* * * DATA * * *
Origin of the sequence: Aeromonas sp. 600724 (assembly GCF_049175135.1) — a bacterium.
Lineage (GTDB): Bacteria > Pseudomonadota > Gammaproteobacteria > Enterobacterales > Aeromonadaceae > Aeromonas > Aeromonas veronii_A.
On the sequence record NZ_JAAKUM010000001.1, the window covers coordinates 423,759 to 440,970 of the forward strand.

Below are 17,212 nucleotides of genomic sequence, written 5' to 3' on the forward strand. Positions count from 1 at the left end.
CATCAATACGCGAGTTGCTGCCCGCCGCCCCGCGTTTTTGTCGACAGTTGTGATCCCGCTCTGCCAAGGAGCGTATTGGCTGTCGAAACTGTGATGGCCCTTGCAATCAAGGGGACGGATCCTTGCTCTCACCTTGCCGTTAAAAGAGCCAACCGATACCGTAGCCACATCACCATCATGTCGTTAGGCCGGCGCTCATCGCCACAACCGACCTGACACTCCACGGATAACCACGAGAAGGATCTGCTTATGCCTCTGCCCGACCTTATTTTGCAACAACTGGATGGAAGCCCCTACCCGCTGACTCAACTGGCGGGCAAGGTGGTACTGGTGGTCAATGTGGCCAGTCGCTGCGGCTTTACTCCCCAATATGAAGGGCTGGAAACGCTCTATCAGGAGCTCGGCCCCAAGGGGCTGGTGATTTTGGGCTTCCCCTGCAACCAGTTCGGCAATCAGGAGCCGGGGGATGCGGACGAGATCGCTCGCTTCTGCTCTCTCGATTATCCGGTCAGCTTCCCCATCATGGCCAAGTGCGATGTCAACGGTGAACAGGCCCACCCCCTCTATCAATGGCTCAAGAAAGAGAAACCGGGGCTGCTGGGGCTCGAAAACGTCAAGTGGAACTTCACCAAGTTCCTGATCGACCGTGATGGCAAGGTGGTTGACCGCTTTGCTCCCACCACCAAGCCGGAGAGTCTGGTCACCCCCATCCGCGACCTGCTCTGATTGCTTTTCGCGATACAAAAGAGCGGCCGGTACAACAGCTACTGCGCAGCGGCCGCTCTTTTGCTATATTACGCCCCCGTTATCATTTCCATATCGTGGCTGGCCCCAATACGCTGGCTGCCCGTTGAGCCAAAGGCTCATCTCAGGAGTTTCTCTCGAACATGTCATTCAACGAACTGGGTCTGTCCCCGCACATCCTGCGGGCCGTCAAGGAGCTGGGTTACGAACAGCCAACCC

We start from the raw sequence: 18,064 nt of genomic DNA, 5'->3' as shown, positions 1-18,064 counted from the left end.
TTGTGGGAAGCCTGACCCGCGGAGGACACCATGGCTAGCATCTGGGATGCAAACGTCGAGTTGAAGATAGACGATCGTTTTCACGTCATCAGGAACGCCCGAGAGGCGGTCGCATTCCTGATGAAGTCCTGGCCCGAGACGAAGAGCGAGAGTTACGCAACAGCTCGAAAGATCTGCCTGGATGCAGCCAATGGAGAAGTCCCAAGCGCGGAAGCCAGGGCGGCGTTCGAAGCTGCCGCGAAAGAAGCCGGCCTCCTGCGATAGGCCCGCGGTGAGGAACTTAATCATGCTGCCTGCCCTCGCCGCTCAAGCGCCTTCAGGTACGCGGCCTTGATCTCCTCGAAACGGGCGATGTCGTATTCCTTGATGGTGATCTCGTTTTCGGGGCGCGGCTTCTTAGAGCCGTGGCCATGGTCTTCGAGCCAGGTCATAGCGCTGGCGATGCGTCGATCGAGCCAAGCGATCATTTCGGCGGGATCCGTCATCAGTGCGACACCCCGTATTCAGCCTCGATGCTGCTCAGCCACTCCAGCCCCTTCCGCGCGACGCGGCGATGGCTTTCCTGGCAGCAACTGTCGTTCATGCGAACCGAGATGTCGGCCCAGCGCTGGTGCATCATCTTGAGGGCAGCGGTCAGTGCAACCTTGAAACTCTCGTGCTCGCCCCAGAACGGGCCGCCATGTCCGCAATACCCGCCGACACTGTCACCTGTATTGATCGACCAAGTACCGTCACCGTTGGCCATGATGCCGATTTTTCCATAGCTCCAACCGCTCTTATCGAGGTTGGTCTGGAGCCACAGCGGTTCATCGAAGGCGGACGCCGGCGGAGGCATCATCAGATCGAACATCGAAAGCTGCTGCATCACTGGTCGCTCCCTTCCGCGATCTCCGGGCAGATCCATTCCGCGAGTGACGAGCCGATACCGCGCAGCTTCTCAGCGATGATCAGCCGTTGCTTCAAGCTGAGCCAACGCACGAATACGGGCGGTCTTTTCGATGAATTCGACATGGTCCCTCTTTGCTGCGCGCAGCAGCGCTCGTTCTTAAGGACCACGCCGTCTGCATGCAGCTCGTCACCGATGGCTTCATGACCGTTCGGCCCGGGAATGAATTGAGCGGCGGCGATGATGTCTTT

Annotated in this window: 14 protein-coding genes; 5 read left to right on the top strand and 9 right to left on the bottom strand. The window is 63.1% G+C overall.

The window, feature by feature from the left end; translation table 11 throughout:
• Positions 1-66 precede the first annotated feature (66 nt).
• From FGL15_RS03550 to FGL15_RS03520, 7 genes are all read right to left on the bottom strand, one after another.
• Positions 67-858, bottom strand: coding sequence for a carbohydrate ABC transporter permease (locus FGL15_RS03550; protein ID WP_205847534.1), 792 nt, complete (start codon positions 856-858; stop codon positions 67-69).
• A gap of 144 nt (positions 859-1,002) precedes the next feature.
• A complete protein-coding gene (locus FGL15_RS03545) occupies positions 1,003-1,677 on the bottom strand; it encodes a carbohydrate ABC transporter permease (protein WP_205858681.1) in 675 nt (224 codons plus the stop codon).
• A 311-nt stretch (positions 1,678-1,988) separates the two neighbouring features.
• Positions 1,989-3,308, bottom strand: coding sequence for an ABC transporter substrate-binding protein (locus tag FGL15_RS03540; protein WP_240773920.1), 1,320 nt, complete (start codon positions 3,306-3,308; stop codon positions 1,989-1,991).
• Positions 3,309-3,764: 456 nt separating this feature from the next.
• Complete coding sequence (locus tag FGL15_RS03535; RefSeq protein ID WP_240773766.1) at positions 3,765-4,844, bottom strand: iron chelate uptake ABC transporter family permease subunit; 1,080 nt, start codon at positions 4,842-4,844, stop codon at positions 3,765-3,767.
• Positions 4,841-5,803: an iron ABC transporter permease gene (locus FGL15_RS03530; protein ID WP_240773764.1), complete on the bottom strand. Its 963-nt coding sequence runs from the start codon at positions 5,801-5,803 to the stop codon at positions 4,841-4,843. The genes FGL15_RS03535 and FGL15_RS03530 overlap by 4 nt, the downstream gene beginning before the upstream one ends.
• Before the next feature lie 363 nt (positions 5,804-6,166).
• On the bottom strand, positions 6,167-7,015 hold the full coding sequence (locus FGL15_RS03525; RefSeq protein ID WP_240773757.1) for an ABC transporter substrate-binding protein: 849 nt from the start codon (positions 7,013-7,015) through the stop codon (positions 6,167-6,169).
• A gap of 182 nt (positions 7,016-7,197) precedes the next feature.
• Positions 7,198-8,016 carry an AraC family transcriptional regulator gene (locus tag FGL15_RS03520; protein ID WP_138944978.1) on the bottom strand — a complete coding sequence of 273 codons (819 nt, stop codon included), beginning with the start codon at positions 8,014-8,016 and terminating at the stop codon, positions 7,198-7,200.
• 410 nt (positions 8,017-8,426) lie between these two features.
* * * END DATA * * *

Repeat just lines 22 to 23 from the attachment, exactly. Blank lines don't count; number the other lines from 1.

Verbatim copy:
• A gap of 182 nt (positions 7,016-7,197) precedes the next feature.
• Positions 7,198-8,016 carry an AraC family transcriptional regulator gene (locus tag FGL15_RS03520; protein ID WP_138944978.1) on the bottom strand — a complete coding sequence of 273 codons (819 nt, stop codon included), beginning with the start codon at positions 8,014-8,016 and terminating at the stop codon, positions 7,198-7,200.